VKORC1 and CYP2C9 Gene Polymorphisms and Warfarin Management

A

Ankara University

Status

Unknown

Conditions

Pulmonary Embolism
Cardiac Thrombus
Atrial Fibrillation
Peripheral Vascular Disease
Cardiomyopathy (Ischemic or Dilated)
Deep Vein Thrombosis
Heart Valve Replacement (Mechanical or Biological With AF)

Treatments

Drug: Warfarin dose titration

Study type

Observational

Funder types

Other

Identifiers

NCT00970892
B.30.2.ANK.0.20.05.04

Details and patient eligibility

About

The investigators aimed to use pharmacogenetic information in clinical practise which may lead to rapid, efficient, and safe warfarin dosing in this observational prospective study. In this context, the investigators plan to develop an algorithm for estimating the appropriate warfarin dose that is based on both clinical and genetic data from the Turkish study population. This study is unique not only investigating clinical factors, demographic variables, CYP2C9, and VKORC1 gene variations which contribute to the variability among patients in dose requirements for warfarin but also including thrombogenic single nucleotide polymorphisms (SNP) in the same patient population. Thus, warfarin would be a good example by being the first cardiovascular drug for pharmacogenetic guided "personalized medicine" applications.

Full description

Long-term anticoagulation therapy with warfarin is recommended for patients with atrial fibrillation/flutter (AF), left atrial thrombus, deep vein thrombosis (DVT), pulmonary thromboembolism (PE), mechanical heart valve replacement, cardiomyopathy, and ischemic stroke. Warfarin, a coumarin derivative, produces an anticoagulant effect by interfering with the vitamin K 2,3 epoxide reductase (VKOR) enzyme and γ-carboxylation of vitamin K-dependent clotting factors such as II, VII, IX, and X. However, management of warfarin therapy is complicated with interindividual differences in drug response, delayed onset of action, difficulty with reversal and a narrow therapeutic window leading to increased risk of life-threatening hemorrhagic adverse events or thromboembolism. Furthermore, in order to determine safe and effective loading dose during the early phase of therapy and maintenance doses require frequent laboratory monitoring and adjustments to compensate for changes in patients' age, body size, vitamin K intake through diet, disease state, comorbidities, concomitant use of other medications, and patient-specific genetic factors. Poor anticoagulant control may cause fatal complications such as thromboembolism with undertreatment or bleeding with excessive anticoagulation. Indeed, the risk of major bleeding in patients on warfarin is between 1% and 5% per year. Identifying the optimal therapeutic range and managing the dose of therapy to achieve the maximal time in therapeutic range are two of the most important determinants of therapeutic effectiveness and of reducing hemorrhagic risk. Currently, there have been substantial efforts to improve the safety of warfarin anticoagulation therapy. Recent warfarin pharmacogenetic studies have largely focused on two candidate genes: CYP2C9, responsible for warfarin metabolism, and VKORC1, which encodes vitamin K epoxide reductase, the site of warfarin action. Current evidence is clear that polymorphisms in either CYP2C9 or VKORC1 affect warfarin sensitivity. We aimed to use pharmacogenetic information in clinical practise which may lead to rapid, efficient, and safe warfarin dosing in this observational prospective study. In this context, we plan to develop an algorithm for estimating the appropriate warfarin dose that is based on both clinical and genetic data from the Turkish study population. This study is unique not only investigating clinical factors, demographic variables, CYP2C9, and VKORC1 gene variations which contribute to the variability among patients in dose requirements for warfarin but also including thrombogenic single nucleotide polymorphisms (SNP) in the same patient population. Thus, warfarin would be a good example by being the first cardiovascular drug for pharmacogenetic guided "personalized medicine" applications.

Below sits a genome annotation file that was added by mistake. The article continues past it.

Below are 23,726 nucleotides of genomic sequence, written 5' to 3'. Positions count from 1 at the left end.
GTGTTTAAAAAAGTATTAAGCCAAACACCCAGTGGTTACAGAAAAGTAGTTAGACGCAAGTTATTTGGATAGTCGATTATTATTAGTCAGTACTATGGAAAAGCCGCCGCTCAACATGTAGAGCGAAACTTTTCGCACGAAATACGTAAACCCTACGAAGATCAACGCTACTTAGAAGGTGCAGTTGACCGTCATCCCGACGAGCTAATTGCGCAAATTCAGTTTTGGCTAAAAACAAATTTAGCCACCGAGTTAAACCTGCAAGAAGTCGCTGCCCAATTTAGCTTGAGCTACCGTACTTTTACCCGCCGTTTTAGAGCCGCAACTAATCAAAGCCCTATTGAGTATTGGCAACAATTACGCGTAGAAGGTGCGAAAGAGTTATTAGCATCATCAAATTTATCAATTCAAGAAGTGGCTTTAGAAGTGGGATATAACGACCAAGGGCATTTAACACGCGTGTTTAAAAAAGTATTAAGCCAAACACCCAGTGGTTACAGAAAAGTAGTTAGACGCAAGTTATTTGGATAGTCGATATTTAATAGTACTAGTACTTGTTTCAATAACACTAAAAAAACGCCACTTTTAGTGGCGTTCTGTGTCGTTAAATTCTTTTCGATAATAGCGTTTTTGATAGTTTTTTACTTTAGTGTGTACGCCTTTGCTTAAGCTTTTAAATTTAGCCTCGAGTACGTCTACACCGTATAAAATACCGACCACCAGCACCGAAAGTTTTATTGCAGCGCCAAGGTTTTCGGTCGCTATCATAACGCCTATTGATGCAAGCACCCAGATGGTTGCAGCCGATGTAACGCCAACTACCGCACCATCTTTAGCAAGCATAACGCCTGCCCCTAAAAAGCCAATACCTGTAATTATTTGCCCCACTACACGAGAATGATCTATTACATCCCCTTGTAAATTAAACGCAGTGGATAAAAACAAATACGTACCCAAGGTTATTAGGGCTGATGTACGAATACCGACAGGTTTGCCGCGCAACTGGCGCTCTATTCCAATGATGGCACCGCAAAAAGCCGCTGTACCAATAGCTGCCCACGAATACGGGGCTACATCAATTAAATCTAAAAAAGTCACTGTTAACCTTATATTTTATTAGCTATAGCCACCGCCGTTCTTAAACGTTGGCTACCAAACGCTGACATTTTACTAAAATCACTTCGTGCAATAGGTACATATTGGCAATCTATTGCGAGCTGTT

Enrollment

500 estimated patients

Sex

All

Ages

18 to 85 years old

Volunteers

No Healthy Volunteers

Inclusion criteria

Patients who require warfarin for at least 6 months with the indications listed below:

  • Permanent Atrial Fibrillation/Flutter
  • Left atrial or ventricular thrombus
  • Deep Vein Thrombosis
  • Pulmonary Embolism
  • Heart Valve Replacement (Mechanical or Biological With AF)
  • Cardiomyopathy (Ischemic or Dilated)
  • Peripheral Vascular Disease

Exclusion criteria

  • History of GI bleeding or peptic ulcer disease
  • Significant liver disease, active hepatitis or chronic HBV/HCV infection
  • Uncontrolled hypertension
  • Chronic diarrhea or malabsorption syndrome
  • Viral or bacterial infection prior to enrollment
  • Active or previous infective endocarditis
  • Hospital stay > 30 days as a result of septicemia, mediastinitis or pneumonia
  • Cardiac cachexia
  • Morbid obesity
  • Expected pregnancy, pregnancy or lactation
  • Psychiatric disease
  • Malignancy with Life expectancy less than 1 year

Trial contacts and locations

1

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Central trial contact

SERKAN DURDU; RUCHAN A AKAR, Assoc. Prof.

Data sourced from clinicaltrials.gov

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